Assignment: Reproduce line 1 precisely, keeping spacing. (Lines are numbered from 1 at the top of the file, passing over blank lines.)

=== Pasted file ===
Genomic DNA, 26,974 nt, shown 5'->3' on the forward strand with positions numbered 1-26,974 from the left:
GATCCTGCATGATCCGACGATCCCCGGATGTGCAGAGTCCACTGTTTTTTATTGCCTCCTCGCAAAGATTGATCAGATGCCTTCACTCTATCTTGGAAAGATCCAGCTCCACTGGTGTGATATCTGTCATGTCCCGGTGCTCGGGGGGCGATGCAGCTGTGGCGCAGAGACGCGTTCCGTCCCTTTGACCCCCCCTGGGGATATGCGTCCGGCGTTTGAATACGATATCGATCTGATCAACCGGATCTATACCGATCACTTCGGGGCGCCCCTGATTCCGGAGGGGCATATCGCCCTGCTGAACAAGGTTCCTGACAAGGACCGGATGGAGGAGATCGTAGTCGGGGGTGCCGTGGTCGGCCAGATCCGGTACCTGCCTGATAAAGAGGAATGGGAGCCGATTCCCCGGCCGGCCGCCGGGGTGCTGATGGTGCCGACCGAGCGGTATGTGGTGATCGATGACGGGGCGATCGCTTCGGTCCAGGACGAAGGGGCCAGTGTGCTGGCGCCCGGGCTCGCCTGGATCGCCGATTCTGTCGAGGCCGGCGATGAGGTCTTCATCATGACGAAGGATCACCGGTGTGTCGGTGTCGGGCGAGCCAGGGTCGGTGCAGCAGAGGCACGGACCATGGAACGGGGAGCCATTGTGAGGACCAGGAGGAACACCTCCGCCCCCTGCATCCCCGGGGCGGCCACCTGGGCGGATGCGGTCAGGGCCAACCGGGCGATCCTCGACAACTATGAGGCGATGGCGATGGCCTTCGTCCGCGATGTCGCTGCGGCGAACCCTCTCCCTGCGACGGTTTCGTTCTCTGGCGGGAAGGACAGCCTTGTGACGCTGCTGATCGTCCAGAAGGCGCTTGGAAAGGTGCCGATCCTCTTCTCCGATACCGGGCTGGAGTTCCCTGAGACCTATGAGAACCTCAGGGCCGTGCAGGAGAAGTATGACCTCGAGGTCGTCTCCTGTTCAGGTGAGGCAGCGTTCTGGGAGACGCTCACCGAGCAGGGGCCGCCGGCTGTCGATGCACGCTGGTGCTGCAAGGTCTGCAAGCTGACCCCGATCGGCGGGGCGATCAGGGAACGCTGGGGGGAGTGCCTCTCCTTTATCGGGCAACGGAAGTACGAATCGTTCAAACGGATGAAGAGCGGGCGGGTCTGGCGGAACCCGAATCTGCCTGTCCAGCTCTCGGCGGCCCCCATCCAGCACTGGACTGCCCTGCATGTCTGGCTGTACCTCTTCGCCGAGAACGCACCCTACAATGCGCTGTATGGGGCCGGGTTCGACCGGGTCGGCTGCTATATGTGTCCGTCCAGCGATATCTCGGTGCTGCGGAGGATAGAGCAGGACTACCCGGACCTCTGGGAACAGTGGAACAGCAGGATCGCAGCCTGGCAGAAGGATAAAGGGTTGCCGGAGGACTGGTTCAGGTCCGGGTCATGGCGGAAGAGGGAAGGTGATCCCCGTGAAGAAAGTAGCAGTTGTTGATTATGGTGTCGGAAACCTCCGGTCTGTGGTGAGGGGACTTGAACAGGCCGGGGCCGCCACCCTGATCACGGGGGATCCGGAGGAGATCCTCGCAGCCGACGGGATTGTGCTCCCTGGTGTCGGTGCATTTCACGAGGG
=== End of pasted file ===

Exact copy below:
Genomic DNA, 26,974 nt, shown 5'->3' on the forward strand with positions numbered 1-26,974 from the left: